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Saudi-Pakistan bonhomie upsets Iran; Tehran media says Pak a pawn in Saudi Arabia’s ‘sinister game’


Tehran, Feb 25: Pakistan's foreign policy gestures are something that not only irks India but also its other neighbours like Iran and Afghanistan.

Pakistan Prime Minister Imran Khan

At a time when New Delhi has been bashing Islamabad over harbouring a terror outfit like Jaish-e-Mohammed that recently claimed responsibility for the dastardly terror attack in Pulwama in Jammu & Kashmir, killing over 40 CRPF jawans, Tehran and Kabul too have slammed the Pakistani government over instances of attacks on soldiers (Iran too lost its personnel in a terror attack from another Pak-based outfit) and alleged territorial violations.

Why India should not complain about Saudi Arabia's hefty aid to Pakistan

Pakistan has also been blasted by its neighbours time and again for maintaining good relations with their enemy states and non-state actors. While it is China in case of India, it is Saudi Arabia in case of Iran and the Taliban in case of Afghanistan's elected government.

Recently, while India was left frustrated over its failure to get the UN declare JeM chief Masood Azhar as a global terrorist because of China's blockade, Iran too was displeased with the way Pakistan's Imran Khan government has been found handling the Saudis.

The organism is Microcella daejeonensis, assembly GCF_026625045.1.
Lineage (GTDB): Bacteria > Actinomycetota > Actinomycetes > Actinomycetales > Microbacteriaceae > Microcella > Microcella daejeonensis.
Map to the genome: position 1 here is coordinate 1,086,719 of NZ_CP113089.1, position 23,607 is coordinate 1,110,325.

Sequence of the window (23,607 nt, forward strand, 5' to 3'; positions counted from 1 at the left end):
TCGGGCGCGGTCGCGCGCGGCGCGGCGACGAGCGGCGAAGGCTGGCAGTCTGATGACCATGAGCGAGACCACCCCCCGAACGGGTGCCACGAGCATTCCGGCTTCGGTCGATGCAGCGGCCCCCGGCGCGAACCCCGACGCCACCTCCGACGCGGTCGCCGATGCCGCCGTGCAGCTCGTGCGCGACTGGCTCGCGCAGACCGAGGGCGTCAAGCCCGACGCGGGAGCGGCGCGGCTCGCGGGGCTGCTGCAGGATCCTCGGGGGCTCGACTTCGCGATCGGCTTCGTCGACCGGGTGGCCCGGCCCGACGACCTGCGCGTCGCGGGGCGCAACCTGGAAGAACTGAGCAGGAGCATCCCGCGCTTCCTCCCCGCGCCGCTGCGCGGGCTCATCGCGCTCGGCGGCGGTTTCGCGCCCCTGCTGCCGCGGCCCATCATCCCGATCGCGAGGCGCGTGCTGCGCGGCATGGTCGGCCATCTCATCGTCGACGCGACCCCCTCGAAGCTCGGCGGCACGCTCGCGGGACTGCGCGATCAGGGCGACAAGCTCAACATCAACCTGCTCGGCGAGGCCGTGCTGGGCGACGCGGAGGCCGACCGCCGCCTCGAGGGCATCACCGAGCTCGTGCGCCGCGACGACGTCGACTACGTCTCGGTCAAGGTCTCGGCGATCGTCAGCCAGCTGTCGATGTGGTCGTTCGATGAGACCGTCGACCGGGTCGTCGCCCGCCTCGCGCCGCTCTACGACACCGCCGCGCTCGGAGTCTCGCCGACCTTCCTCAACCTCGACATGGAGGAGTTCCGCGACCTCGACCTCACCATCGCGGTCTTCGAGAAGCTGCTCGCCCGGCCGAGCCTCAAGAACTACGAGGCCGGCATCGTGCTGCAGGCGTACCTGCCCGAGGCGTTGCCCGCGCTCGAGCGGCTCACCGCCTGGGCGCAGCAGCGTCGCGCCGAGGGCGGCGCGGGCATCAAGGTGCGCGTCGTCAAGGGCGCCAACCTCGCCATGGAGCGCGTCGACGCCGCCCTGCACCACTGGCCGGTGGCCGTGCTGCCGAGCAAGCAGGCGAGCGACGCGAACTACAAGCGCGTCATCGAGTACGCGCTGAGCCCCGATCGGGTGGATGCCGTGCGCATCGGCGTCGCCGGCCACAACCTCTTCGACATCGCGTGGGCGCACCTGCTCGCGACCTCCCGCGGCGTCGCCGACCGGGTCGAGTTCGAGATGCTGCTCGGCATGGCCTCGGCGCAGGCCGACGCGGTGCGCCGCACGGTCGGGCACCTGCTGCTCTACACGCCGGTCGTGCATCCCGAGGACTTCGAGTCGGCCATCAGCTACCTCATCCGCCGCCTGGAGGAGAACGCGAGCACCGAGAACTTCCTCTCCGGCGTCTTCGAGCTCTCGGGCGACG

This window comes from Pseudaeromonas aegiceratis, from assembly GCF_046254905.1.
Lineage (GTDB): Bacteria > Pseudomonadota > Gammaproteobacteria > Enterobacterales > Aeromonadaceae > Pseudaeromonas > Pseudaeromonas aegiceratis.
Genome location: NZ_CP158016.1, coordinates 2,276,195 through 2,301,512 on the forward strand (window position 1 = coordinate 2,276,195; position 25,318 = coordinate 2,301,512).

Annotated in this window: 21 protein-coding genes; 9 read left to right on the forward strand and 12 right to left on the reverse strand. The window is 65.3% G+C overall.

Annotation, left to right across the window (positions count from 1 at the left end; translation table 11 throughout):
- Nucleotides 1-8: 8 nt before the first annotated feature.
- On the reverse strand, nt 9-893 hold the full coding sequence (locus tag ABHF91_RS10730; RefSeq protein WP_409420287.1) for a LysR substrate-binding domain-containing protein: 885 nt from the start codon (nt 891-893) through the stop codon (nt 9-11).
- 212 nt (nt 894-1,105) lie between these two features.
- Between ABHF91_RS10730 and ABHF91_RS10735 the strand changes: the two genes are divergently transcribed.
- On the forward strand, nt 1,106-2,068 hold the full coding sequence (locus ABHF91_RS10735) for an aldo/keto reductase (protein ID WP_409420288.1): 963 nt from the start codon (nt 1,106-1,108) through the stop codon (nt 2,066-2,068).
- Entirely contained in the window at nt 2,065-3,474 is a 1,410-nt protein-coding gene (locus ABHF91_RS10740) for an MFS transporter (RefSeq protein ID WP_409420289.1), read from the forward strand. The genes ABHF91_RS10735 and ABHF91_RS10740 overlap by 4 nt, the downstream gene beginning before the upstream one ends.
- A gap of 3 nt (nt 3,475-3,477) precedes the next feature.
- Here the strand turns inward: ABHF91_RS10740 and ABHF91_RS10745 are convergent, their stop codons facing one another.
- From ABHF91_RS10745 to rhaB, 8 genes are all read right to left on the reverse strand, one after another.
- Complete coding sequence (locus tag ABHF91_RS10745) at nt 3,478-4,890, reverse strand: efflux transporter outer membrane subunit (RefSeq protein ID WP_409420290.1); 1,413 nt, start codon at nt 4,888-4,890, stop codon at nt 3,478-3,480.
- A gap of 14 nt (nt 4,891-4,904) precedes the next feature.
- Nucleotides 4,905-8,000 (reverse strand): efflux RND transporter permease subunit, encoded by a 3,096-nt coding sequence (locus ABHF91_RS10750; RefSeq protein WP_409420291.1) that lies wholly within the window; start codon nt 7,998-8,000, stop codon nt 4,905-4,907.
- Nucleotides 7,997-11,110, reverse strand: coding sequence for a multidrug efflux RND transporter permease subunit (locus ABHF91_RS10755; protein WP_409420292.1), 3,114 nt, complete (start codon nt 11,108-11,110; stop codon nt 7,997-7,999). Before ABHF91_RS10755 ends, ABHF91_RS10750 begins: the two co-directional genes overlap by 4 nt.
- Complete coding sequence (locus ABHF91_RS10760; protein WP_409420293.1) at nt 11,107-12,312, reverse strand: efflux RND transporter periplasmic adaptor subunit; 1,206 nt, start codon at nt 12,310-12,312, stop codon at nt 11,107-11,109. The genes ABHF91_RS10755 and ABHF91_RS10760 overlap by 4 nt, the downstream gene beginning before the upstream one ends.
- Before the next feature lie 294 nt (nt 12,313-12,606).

The Crown Prince of Saudi Arabia, Mohammed bin Salman (MBS), recently visited Pakistan and pledged a massive investment there. He was driven from the airport personally by PM Khan and MBS later showered praise on the host country. Understandably, it did not go down well with Iran, a major enemy of the Saudis in West Asia.

Imran Khan govt disappoints Iran

A piece in Tehran Times titled 'Pakistan a pawn in Saudi's sinister game' hit out at the Khan government saying it eventually did not honour the words it had uttered in having a balanced relation with both Saudi and Iran, two of its close allies, and "followed the same beaten track". It said PM Khan secretly approached the International Monetary Fund for a bailout and sought financial help from countries like China and Saudi Arabia.

"...Saudis doling out money to Pakistan was interesting. They saw an opportunity beckoning them and they grabbed it with both hands. Without knowing, the new Pakistan government had traded its sovereignty for Saudi petro dollars," the piece said.

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It also accused Khan of keeping alive the tradition of earlier Pakistan prime ministers who had a clear inclination to the Saudis despite promising a change in the approach of "Naya Pakistan" of his era. It said in response to Khan's high praises for Saudi Arabia as one which "always stood with Pakistan in difficult times", Riyadh announced financial support worth $6 billion to Islamabad.

"Those who were expecting a nuanced and balanced approach to Islamabad's relations with Tehran and Riyadh under Imran Khan were left disillusioned," the Iranian newspaper article said.

It said Saudi Arabia's financial backing to Pakistan had less to do with its friendship and more about promoting its "own sinister agendas" like outsourcing of the Wahhabi ideology and sponsoring extremist ideologies in other nations affiliated to the same ideology. It said the Saudi's effort had to be seen against the backdrop of its rivalry with Iran and its quest in destabilising Tehran.

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